Kim Cattrall Proves There's Still a Trail to Blaze After 'Sex and the City'

Cattrall plays a woman who is fiftyish, married, lost and puzzled by her midlife phase in the Canadian remake of 'Sensitive Skin.'

Michael Handelzalts
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Kim Cattrall in 'Sensitive Skin.' Prone to visions.
Kim Cattrall in 'Sensitive Skin.' Prone to visions.
Michael Handelzalts

Aspiring politicians are advised to acquire a thick, elephantine skin before they jump into the election fray, and voters had better follow suit, especially if they have to accept the defeat of their hopes. The voters who get their election-day wishes granted are thought of (by the losers, of course) as being a herd of rhinoceros – another thick-skinned creature – which stampede blindly forward, into an abyss.

So, instead of getting further into the thick and thin of the political “it,” I much prefer to follow other adventures in the skin trade, and draw your attention to “Sensitive Skin,” a Canadian remake of a 2005 British series with the same title. Unlike the recent myriad of series about young, independent, strong and successful women on the ascent (Olivia Pope, Claire Underwood, Annalise Keating or Alicia Florrick) this one is about a woman who is fiftyish, married, lost and puzzled by her midlife phase. The first season of six episodes is available on HOT VOD Xtra. A second season is supposedly being filmed in Toronto as you read this column.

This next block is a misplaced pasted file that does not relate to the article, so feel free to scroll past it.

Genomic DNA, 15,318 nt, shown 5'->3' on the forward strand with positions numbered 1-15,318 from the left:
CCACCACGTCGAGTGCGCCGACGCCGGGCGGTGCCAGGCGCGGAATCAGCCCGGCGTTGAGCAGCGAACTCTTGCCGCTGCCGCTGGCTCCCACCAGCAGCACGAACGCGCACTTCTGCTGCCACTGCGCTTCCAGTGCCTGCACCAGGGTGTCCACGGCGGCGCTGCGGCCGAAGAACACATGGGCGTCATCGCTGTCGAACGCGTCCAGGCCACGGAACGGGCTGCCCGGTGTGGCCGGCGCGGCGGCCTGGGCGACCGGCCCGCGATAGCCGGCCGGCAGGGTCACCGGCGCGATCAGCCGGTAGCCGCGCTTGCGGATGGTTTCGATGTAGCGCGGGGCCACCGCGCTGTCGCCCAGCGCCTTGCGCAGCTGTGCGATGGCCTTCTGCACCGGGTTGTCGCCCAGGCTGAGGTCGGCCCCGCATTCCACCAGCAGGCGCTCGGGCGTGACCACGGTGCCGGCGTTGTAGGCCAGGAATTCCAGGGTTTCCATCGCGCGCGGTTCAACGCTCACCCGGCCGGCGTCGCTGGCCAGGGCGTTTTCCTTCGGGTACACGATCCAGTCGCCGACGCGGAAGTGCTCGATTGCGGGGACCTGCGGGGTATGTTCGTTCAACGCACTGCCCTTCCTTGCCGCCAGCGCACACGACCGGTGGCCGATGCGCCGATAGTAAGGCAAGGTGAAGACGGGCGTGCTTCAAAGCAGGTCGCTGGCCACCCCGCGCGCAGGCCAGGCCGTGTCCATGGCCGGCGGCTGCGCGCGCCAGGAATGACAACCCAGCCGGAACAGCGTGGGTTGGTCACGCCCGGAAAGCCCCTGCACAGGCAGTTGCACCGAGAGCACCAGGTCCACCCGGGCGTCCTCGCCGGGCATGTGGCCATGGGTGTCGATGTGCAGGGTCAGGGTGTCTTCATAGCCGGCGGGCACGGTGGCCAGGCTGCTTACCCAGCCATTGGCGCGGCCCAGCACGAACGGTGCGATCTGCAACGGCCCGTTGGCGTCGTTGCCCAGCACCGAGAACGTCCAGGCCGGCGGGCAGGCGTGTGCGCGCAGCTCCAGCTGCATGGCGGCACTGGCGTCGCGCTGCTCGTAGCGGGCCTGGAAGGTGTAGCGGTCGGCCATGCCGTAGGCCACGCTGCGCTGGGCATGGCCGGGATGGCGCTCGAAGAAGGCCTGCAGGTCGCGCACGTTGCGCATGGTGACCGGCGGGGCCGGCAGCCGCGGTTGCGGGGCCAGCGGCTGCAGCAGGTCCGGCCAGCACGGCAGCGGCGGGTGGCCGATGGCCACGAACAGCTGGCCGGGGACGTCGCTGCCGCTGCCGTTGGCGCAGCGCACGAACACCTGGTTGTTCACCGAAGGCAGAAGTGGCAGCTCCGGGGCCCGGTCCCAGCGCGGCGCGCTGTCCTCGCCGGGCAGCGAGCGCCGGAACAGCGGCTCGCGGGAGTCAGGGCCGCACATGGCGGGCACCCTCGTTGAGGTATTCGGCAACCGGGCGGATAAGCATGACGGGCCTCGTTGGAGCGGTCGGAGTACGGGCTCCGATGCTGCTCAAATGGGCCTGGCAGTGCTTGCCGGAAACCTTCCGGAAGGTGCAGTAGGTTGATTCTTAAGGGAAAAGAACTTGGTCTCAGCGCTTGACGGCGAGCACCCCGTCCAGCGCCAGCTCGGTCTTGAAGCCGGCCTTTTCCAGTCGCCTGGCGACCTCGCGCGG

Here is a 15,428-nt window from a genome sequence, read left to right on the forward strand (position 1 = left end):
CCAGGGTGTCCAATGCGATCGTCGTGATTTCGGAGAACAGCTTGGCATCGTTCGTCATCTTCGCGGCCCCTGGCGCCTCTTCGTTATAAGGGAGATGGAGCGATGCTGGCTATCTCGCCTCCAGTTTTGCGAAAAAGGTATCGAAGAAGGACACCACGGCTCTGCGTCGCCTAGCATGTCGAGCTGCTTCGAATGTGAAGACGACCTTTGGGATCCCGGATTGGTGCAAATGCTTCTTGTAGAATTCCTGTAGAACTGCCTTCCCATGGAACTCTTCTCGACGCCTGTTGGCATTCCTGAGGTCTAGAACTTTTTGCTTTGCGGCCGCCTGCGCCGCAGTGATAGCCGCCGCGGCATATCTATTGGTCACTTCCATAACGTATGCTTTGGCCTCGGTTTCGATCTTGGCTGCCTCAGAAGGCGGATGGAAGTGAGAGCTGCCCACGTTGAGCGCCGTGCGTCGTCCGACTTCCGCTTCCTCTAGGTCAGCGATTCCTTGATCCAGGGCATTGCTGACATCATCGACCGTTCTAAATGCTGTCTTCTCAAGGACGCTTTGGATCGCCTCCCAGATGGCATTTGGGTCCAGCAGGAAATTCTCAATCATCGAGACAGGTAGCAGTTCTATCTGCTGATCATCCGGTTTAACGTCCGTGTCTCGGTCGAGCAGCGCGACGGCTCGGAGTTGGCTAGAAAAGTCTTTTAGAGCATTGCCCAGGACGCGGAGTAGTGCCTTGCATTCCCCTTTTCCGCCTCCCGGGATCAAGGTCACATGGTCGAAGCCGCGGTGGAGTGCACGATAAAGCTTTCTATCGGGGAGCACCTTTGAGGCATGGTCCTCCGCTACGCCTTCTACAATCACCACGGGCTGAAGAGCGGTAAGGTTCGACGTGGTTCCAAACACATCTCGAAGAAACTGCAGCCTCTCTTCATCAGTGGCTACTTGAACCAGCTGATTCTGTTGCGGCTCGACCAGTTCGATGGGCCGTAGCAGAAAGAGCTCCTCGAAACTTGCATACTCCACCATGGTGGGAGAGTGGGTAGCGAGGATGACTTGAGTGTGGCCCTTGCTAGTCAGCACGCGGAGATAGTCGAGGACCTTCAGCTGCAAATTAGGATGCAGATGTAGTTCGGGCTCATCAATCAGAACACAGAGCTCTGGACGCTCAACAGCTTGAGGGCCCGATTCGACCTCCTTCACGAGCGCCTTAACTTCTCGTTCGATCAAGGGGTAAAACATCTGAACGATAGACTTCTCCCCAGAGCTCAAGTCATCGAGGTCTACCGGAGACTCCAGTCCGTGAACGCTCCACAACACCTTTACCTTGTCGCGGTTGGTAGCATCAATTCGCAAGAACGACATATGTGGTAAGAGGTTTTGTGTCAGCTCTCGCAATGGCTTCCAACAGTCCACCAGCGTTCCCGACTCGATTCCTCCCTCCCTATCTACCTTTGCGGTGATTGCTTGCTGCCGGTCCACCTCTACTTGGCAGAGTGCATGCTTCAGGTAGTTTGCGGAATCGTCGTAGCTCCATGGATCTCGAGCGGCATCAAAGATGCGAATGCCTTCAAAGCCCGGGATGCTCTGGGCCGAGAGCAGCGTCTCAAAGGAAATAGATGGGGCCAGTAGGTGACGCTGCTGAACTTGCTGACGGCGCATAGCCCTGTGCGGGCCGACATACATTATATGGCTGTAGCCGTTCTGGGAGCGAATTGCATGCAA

The main magnet behind – or rather at the center – of the series is Kim Cattrall, the very sexy Samantha Jones of the “Sex and the City” quartet. She saw and liked the British version, which starred Joanna Lumley. As she was looking for a project to follow her more than a decade-long reign as the forty-something sexy lady, and being aware of what the passage of time means for her in the youth-and-beauty oriented world and its illusion-makers, she became passionate about it, and managed to get it on North American screens.

A mass of insecurities

Samantha Jones was very comfortable in her own unblemished, pampered, smooth and silky skin, and more than happy to show the viewer parts of it. Davina Jackson – the character into whose sensitive skin Cattrall sort of slipped here – is almost a full 180 degrees opposite: a fiftyish former model (more) and actress (less), she is temping at an art gallery, married to a completely self-absorbed journalist who loves her, of course, but loves himself much more.

To the viewer (at least this one, a self-absorbed journalist past his midlife crisis) she is a lovely, beautiful, attractive, intriguing woman – and my view is shared by almost any male character in the series, bar the husband. But to herself she is a mess of insecurities having anything to do with her – body, soul, skin, bones. She also has to deal with an older sister, an Alzheimer-ridden dying mother, a brand new apartment in the city that has to be “broken in” and furnished, and a twenty-something rather obnoxious son who blames his parents for everything.